Zionsville’s Own Quinn Moore: Talks About Baseball and the Indiana Bulls Family
This month, Zionsville Monthly is proud to feature Zionsville resident Quinn Moore on our cover. For our fellow baseball fanatics, Moore is the president of the Indiana Bulls Board of Directors as well as one of the organization’s remarkable coaches. Moore’s brother, Jered Moore, is the head baseball coach at Zionsville Community High School and is also a coach with the Indiana Bulls. Moore resides in Zionsville with his wife, Lisa, and their three children, Easton, Camden and Dawson.
Building Some of Indiana’s Best Baseball Players Since 1992
Founded in 1991 with play beginning in 1992, Indiana Bulls baseball was organized by a dedicated group of baseball enthusiasts who believed Indiana players were being overlooked for collegiate and professional playing opportunities.
Currently, the Bulls provide the state’s very best 8U through 17U players with intensive skill development and high-level coaching as well as opportunities to compete with top competitors via regional and national tournaments. Bulls players are also afforded broad exposure to college coaches and professional scouts. The Bulls’ long and impressive tradition of alumni going on to having successful collegiate and professional careers include several talented players from all over Indiana, including the Carmel and Zionsville communities. More than 170 Indiana Bulls players have been selected in the MLB draft. And on 12 occasions, former Bulls have been first-round MLB Draft picks, including every year from 2007 to 2011.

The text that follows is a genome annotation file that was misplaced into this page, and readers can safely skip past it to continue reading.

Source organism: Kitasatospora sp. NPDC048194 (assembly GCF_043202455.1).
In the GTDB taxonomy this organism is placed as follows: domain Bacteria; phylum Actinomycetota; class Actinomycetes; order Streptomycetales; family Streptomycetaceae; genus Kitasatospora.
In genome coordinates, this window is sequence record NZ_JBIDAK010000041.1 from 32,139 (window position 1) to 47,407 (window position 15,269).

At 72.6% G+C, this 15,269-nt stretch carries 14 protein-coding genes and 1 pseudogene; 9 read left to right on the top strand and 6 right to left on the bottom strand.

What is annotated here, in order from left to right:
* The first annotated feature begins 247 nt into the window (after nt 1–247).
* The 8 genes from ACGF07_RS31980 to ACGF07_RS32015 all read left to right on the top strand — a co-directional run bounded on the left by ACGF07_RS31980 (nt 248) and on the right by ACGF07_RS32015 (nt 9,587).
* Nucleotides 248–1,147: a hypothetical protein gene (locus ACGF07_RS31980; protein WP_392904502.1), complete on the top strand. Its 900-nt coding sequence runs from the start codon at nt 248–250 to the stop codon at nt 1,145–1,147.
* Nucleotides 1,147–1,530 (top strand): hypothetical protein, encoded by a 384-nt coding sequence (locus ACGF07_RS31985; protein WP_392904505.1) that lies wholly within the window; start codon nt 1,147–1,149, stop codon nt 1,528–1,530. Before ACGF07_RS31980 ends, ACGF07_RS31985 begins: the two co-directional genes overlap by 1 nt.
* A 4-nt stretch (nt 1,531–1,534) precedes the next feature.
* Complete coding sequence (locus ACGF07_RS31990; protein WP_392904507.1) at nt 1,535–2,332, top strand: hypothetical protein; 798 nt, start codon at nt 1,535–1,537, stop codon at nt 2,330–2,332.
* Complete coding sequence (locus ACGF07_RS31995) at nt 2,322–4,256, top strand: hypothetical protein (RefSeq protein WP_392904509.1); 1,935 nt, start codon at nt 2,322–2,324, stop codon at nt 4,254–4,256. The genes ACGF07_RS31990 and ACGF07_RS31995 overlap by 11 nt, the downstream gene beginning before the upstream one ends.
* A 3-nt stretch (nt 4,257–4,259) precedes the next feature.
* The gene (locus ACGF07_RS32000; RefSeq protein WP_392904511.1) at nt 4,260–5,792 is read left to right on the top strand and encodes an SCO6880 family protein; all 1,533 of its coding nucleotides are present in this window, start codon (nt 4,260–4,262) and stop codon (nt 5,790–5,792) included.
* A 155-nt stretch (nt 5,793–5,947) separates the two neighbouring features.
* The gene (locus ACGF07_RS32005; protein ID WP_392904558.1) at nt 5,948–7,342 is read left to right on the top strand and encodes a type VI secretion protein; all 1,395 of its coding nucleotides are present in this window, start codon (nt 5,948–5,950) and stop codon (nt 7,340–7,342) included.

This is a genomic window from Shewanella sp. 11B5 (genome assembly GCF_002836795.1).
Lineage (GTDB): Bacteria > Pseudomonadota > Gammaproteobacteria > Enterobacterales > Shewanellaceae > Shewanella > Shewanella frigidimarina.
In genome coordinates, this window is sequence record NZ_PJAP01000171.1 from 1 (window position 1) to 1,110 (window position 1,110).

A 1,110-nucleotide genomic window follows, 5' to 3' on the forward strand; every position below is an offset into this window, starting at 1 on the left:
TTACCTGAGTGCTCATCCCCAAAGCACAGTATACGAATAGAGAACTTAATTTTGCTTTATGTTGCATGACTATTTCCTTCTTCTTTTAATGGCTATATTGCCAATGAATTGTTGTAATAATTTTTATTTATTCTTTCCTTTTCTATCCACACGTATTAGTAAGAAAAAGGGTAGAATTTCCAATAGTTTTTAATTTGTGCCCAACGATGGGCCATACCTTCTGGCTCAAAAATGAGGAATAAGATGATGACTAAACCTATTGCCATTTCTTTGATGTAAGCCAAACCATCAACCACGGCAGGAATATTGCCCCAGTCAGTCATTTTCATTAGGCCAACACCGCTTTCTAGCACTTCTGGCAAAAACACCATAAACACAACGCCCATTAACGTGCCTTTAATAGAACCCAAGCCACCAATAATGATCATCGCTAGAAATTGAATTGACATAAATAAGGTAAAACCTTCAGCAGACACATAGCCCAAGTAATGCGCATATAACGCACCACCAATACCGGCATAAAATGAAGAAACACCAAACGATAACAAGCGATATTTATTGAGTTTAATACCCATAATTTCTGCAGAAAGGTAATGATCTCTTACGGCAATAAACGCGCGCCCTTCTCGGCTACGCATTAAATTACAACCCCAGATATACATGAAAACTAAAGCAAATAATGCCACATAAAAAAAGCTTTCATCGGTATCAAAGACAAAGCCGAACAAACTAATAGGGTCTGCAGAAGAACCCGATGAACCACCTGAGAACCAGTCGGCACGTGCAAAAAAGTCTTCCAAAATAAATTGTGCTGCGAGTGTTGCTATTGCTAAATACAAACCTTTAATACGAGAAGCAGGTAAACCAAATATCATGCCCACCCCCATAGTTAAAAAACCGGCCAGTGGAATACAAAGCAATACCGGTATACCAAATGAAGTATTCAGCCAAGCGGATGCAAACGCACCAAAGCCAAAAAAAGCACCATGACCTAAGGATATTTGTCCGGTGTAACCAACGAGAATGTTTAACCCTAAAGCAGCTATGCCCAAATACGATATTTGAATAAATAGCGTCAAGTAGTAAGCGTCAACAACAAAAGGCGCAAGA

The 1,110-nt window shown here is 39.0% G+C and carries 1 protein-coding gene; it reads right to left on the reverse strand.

The Indiana Bulls Baseball league’s home is Westfield’s Grand Park. Bullpen Tournaments runs the baseball operations at Grand Park.
Indiana Bulls Is a Moore Family Tradition
Moore graduated from Brownsburg High School in 1996 and played at both the University of South Alabama and Indiana University. A Bulls alum himself, Quinn Moore has been coaching for 19 years. He was a pitching coach at Zionsville Community High School from 2009 to 2015. He currently coaches the Bull’s 12U Black team. He’s been a board member since 2005 and is the board president.
The legacy of the late Craig Moore (Quinn’s father) and the late Lance Moore (Quinn’s brother) live on through scholarships established in their memory by the Indiana Bulls, and the Moore family selects the recipient each year.
Both Craig and Lance loved the Bulls family and were highly respected and beloved coaches with the Indiana Bulls. Craig Moore passed away in 2004, and his son Lance passed only a year prior in 2003.
Playing Through the Pandemic
While most seasons were canceled as a result of the pandemic, the Indiana Bulls were fortunate to be able to not only play through their entire season, but they also played the GEICO Baseball City Series last August and competed against a trio of the best prep baseball programs from across the Midwest.
The Bulls bounced back from a hiccup against the Cangelosi ([Chicago) Sparks in their opening game Thursday, Aug. 13, with three wins in a row. Back-to-back victories against the Wisconsin Hitters and St. Louis Gamers Friday, Aug. 14, set up a championship game rematch with the Sparks—with the game nationally televised on ESPNU. The Indiana Bulls clenched a championship victory, 6-3, in a rematch against the Sparks.
Moore shared with us that the Indiana Bulls will be playing in the series again this coming August up in Milwaukee, Wisconsin.
“We’re very fortunate to be partners with Grand Park because we were able to get a full season in,” Moore stated. “It’s been great for the kids to be able to do the things that they love, which is to be outside and play baseball.”
The Benefits of Playing With the Indiana Bulls